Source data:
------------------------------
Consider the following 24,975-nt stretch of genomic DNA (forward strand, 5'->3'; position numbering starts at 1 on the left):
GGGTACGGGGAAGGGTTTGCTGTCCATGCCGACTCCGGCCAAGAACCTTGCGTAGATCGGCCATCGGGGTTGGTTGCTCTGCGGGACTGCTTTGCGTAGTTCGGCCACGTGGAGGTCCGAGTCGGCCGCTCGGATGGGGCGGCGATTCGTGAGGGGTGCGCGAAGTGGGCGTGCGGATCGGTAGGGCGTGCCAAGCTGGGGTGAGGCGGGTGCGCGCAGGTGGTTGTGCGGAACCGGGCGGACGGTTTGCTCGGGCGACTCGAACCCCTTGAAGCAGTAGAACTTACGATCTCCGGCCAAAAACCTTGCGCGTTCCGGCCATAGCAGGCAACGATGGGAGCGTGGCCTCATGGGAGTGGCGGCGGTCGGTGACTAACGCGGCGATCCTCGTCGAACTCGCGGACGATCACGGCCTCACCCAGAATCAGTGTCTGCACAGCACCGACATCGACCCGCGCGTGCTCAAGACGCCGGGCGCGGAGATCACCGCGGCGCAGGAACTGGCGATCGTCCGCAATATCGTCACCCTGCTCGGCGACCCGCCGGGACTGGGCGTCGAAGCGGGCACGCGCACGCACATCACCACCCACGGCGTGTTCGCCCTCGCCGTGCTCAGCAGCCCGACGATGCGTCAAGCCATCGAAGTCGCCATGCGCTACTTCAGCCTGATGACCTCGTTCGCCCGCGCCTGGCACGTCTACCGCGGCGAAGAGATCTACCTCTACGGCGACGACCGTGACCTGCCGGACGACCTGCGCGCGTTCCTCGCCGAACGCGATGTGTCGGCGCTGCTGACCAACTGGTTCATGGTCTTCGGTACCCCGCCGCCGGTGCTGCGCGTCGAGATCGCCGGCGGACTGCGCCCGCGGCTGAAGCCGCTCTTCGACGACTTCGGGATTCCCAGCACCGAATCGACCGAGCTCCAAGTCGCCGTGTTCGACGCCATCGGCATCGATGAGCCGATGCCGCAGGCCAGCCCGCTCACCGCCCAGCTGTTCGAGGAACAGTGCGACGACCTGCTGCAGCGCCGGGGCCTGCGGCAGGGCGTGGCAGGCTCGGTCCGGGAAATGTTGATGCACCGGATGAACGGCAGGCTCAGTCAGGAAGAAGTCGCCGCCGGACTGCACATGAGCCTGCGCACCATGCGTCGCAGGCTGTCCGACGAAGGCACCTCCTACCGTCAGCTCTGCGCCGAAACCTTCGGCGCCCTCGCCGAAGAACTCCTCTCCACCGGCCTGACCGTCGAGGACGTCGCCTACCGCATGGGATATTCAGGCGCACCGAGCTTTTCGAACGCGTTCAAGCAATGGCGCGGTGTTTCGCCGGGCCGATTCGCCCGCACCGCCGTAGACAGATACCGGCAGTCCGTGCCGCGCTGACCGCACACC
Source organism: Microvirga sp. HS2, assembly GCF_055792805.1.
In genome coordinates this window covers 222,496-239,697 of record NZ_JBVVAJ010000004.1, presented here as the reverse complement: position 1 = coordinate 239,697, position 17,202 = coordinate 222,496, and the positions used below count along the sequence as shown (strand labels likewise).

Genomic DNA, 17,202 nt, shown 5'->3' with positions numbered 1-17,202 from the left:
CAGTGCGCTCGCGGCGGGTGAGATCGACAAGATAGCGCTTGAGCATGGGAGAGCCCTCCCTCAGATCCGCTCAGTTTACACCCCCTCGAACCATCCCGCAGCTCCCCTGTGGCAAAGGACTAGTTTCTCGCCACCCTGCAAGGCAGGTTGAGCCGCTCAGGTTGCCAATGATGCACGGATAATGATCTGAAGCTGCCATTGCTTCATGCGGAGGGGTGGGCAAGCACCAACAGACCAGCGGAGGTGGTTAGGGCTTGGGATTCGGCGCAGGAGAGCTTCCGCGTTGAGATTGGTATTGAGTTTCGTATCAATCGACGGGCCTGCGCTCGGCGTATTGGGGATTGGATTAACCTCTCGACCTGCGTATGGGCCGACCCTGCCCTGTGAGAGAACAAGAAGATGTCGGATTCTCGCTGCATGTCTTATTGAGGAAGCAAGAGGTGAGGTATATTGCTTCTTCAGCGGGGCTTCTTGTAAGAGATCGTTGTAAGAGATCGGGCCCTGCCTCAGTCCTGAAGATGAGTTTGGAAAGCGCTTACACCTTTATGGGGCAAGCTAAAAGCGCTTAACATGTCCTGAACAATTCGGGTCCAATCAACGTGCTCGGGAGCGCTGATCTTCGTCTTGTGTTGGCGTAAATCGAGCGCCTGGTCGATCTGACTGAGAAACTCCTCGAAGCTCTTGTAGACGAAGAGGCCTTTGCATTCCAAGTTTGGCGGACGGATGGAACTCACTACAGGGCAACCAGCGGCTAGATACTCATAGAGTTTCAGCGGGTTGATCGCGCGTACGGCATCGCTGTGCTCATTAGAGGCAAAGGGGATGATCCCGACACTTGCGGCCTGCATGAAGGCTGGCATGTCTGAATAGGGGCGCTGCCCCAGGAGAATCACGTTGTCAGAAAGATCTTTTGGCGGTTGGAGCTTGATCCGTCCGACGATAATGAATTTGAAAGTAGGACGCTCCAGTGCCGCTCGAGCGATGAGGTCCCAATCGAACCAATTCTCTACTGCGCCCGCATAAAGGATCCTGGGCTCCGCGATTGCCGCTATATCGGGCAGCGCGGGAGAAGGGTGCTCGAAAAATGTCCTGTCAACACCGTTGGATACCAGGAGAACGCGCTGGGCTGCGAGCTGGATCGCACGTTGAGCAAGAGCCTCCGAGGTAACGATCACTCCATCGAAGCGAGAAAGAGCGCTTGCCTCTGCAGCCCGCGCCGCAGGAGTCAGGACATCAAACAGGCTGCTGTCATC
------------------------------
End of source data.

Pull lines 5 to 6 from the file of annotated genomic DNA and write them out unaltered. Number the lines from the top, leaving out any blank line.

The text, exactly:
Genomic DNA, 17,202 nt, shown 5'->3' with positions numbered 1-17,202 from the left:
CAGTGCGCTCGCGGCGGGTGAGATCGACAAGATAGCGCTTGAGCATGGGAGAGCCCTCCCTCAGATCCGCTCAGTTTACACCCCCTCGAACCATCCCGCAGCTCCCCTGTGGCAAAGGACTAGTTTCTCGCCACCCTGCAAGGCAGGTTGAGCCGCTCAGGTTGCCAATGATGCACGGATAATGATCTGAAGCTGCCATTGCTTCATGCGGAGGGGTGGGCAAGCACCAACAGACCAGCGGAGGTGGTTAGGGCTTGGGATTCGGCGCAGGAGAGCTTCCGCGTTGAGATTGGTATTGAGTTTCGTATCAATCGACGGGCCTGCGCTCGGCGTATTGGGGATTGGATTAACCTCTCGACCTGCGTATGGGCCGACCCTGCCCTGTGAGAGAACAAGAAGATGTCGGATTCTCGCTGCATGTCTTATTGAGGAAGCAAGAGGTGAGGTATATTGCTTCTTCAGCGGGGCTTCTTGTAAGAGATCGTTGTAAGAGATCGGGCCCTGCCTCAGTCCTGAAGATGAGTTTGGAAAGCGCTTACACCTTTATGGGGCAAGCTAAAAGCGCTTAACATGTCCTGAACAATTCGGGTCCAATCAACGTGCTCGGGAGCGCTGATCTTCGTCTTGTGTTGGCGTAAATCGAGCGCCTGGTCGATCTGACTGAGAAACTCCTCGAAGCTCTTGTAGACGAAGAGGCCTTTGCATTCCAAGTTTGGCGGACGGATGGAACTCACTACAGGGCAACCAGCGGCTAGATACTCATAGAGTTTCAGCGGGTTGATCGCGCGTACGGCATCGCTGTGCTCATTAGAGGCAAAGGGGATGATCCCGACACTTGCGGCCTGCATGAAGGCTGGCATGTCTGAATAGGGGCGCTGCCCCAGGAGAATCACGTTGTCAGAAAGATCTTTTGGCGGTTGGAGCTTGATCCGTCCGACGATAATGAATTTGAAAGTAGGACGCTCCAGTGCCGCTCGAGCGATGAGGTCCCAATCGAACCAATTCTCTACTGCGCCCGCATAAAGGATCCTGGGCTCCGCGATTGCCGCTATATCGGGCAGCGCGGGAGAAGGGTGCTCGAAAAATGTCCTGTCAACACCGTTGGATACCAGGAGAACGCGCTGGGCTGCGAGCTGGATCGCACGTTGAGCAAGAGCCTCCGAGGTAACGATCACTCCATCGAAGCGAGAAAGAGCGCTTGCCTCTGCAGCCCGCGCCGCAGGAGTCAGGACATCAAACAGGCTGCTGTCATC